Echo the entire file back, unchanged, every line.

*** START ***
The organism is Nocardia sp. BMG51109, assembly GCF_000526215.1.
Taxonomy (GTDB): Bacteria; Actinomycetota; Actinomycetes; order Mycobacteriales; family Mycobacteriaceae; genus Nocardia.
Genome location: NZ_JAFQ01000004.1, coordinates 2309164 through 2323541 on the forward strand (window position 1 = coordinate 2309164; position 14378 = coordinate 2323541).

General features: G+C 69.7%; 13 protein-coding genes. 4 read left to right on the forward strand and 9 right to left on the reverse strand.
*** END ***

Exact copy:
The organism is Nocardia sp. BMG51109, assembly GCF_000526215.1.
Taxonomy (GTDB): Bacteria; Actinomycetota; Actinomycetes; order Mycobacteriales; family Mycobacteriaceae; genus Nocardia.
Genome location: NZ_JAFQ01000004.1, coordinates 2309164 through 2323541 on the forward strand (window position 1 = coordinate 2309164; position 14378 = coordinate 2323541).

General features: G+C 69.7%; 13 protein-coding genes. 4 read left to right on the forward strand and 9 right to left on the reverse strand.